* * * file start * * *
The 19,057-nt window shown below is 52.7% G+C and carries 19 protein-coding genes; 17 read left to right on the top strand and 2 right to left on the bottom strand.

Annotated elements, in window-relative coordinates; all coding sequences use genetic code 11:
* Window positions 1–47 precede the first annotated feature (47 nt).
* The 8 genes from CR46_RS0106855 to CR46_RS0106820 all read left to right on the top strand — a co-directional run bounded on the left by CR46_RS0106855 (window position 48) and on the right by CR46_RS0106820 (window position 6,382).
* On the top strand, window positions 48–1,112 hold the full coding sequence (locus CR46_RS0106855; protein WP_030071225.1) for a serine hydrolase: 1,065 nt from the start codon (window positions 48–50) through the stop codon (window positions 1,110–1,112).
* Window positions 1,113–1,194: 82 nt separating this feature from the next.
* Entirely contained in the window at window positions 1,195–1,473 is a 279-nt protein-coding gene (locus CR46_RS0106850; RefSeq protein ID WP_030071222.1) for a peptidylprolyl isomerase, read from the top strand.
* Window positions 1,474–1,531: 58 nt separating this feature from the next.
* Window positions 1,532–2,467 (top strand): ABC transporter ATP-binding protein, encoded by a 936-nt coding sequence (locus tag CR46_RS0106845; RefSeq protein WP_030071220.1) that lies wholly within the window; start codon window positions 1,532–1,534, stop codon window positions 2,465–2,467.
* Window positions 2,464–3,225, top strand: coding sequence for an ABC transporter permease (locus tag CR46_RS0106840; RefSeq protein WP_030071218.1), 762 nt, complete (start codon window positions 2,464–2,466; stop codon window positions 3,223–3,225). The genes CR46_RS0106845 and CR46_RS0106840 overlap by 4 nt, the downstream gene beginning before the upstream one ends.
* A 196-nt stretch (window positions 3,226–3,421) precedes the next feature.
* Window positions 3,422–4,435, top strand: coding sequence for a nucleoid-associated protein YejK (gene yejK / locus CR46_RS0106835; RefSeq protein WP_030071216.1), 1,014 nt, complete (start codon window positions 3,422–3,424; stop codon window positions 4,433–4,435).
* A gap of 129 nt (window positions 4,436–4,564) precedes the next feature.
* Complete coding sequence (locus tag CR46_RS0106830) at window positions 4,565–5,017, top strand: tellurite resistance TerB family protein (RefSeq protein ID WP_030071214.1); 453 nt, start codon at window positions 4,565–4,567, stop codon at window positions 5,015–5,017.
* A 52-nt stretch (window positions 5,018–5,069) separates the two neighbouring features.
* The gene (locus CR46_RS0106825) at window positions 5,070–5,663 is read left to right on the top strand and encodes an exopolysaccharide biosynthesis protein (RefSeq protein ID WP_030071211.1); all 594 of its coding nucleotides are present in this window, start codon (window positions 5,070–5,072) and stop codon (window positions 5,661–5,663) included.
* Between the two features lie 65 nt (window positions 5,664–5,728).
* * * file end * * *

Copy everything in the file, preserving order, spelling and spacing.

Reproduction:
The 19,057-nt window shown below is 52.7% G+C and carries 19 protein-coding genes; 17 read left to right on the top strand and 2 right to left on the bottom strand.

Annotated elements, in window-relative coordinates; all coding sequences use genetic code 11:
* Window positions 1–47 precede the first annotated feature (47 nt).
* The 8 genes from CR46_RS0106855 to CR46_RS0106820 all read left to right on the top strand — a co-directional run bounded on the left by CR46_RS0106855 (window position 48) and on the right by CR46_RS0106820 (window position 6,382).
* On the top strand, window positions 48–1,112 hold the full coding sequence (locus CR46_RS0106855; protein WP_030071225.1) for a serine hydrolase: 1,065 nt from the start codon (window positions 48–50) through the stop codon (window positions 1,110–1,112).
* Window positions 1,113–1,194: 82 nt separating this feature from the next.
* Entirely contained in the window at window positions 1,195–1,473 is a 279-nt protein-coding gene (locus CR46_RS0106850; RefSeq protein ID WP_030071222.1) for a peptidylprolyl isomerase, read from the top strand.
* Window positions 1,474–1,531: 58 nt separating this feature from the next.
* Window positions 1,532–2,467 (top strand): ABC transporter ATP-binding protein, encoded by a 936-nt coding sequence (locus tag CR46_RS0106845; RefSeq protein WP_030071220.1) that lies wholly within the window; start codon window positions 1,532–1,534, stop codon window positions 2,465–2,467.
* Window positions 2,464–3,225, top strand: coding sequence for an ABC transporter permease (locus tag CR46_RS0106840; RefSeq protein WP_030071218.1), 762 nt, complete (start codon window positions 2,464–2,466; stop codon window positions 3,223–3,225). The genes CR46_RS0106845 and CR46_RS0106840 overlap by 4 nt, the downstream gene beginning before the upstream one ends.
* A 196-nt stretch (window positions 3,226–3,421) precedes the next feature.
* Window positions 3,422–4,435, top strand: coding sequence for a nucleoid-associated protein YejK (gene yejK / locus CR46_RS0106835; RefSeq protein WP_030071216.1), 1,014 nt, complete (start codon window positions 3,422–3,424; stop codon window positions 4,433–4,435).
* A gap of 129 nt (window positions 4,436–4,564) precedes the next feature.
* Complete coding sequence (locus tag CR46_RS0106830) at window positions 4,565–5,017, top strand: tellurite resistance TerB family protein (RefSeq protein ID WP_030071214.1); 453 nt, start codon at window positions 4,565–4,567, stop codon at window positions 5,015–5,017.
* A 52-nt stretch (window positions 5,018–5,069) separates the two neighbouring features.
* The gene (locus CR46_RS0106825) at window positions 5,070–5,663 is read left to right on the top strand and encodes an exopolysaccharide biosynthesis protein (RefSeq protein ID WP_030071211.1); all 594 of its coding nucleotides are present in this window, start codon (window positions 5,070–5,072) and stop codon (window positions 5,661–5,663) included.
* Between the two features lie 65 nt (window positions 5,664–5,728).